Is it time to start thinking about greener ways to package cannabis?

Packaging suppliers are still figuring eco-friendly and affordable packaging options that fit the mandates of Cannabis Regulations

A lone passenger stands outside the International Arrivals area at Pearson Airport in Toronto on Tuesday, Jan. 26, 2021. As the federal government prepares to slap new restrictions on foreign arrivals, Health Canada data suggest a growing number of infections directly connected to international travel. THE CANADIAN PRESS/Frank Gunn
Holiday season vacations coincide with rise in COVID-19 travel-related cases

Between Nov. 30 and Dec. 27, 86,953 people flew into Canada from the United States

Gov.Gen Julie Payette walks in the chamber after greeting Senators before delivering the Speech from the Throne, at the Senate of Canada Building in Ottawa, on Wednesday, Sept. 23, 2020. THE CANADIAN PRESS/Justin Tang
Report details yelling, screaming and aggressive conduct at Rideau Hall under Payette

Report says employees did not feel they had a place to go with their complaints

Rodney and Ekaterina Baker have been ticketed and charged under the Yukon’s Civil Emergency Measures Act for breaking isolation requirements in order to sneak into a vaccine clinic and receive Moderna vaccine doses in Beaver Creek. (Facebook/Submitted)
B.C. couple accused of flying to Yukon to get COVID-19 vaccine to appear in court

If convicted, the pair could serve up to six months in jail

Grad student Marisa Harrington and her supervisor Lynneth Stuart-Hill say preliminary results from a study into the affects of stress on hospital nurses show an impact on sleep and heart variability. (Courtesy of Marisa Harrington)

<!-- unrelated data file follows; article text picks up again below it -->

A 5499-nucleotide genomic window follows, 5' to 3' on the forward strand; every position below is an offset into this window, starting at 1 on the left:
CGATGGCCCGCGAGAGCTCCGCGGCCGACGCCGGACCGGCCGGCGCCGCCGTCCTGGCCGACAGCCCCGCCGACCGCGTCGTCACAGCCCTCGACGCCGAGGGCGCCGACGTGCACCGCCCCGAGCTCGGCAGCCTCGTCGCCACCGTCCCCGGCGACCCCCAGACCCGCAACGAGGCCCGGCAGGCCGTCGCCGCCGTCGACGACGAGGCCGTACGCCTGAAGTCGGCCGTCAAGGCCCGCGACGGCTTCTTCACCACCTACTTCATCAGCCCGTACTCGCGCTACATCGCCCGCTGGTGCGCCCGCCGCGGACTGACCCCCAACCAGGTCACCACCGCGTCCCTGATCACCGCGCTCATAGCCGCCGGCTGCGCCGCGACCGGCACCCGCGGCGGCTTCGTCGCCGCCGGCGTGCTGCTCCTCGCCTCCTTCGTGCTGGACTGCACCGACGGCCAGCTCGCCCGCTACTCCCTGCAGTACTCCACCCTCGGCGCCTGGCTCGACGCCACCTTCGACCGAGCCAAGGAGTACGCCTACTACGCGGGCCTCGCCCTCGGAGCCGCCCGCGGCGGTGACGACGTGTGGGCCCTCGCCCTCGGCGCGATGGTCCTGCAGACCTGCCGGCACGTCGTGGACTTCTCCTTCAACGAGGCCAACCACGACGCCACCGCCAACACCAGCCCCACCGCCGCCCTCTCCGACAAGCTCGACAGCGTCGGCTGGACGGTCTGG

University of Victoria study shows stress impact on B.C. nurses

Stress may be impacting sleep, heart health of hospital nurses in Victoria region

Sooke’s Amy McLaughlin holds Theodore, a bunny who will be going to a new owner in Nanaimo within the coming days if all goes will at an upcoming bunny play-date. (Aaron Guillen/News Staff)
Vancouver Island woman looking to hop into bigger space for bunny rescue operation

Amy McLaughlin has rescued more than 400 bunnies, pushing for the capacity to help more

Keith Thorpe/Peninsula Daily News
Search called off for small plane that went down in rough water south of Victoria

Plane bound for Port Angeles from Alaska believed to have one occupant, an Alaskan pilot

Royal B.C. Museum conservator Megan Doxsey-Whitfield kneels next to a carved stone pillar believed to have significance as a First Nations cultural marker by local Indigenous people. The pillar was discovered on the beach at Dallas Road last summer. Museum curatorial staff have been working with Songhees and Esquimalt Nation representatives to gain a clearer picture of its use. (Photo courtesy Royal BC Museum)
Stone carving found on Victoria beach confirmed Indigenous ritual pillar

Discussion underway with the Esquimalt and Songhees about suitable final home for the artifact

Most Read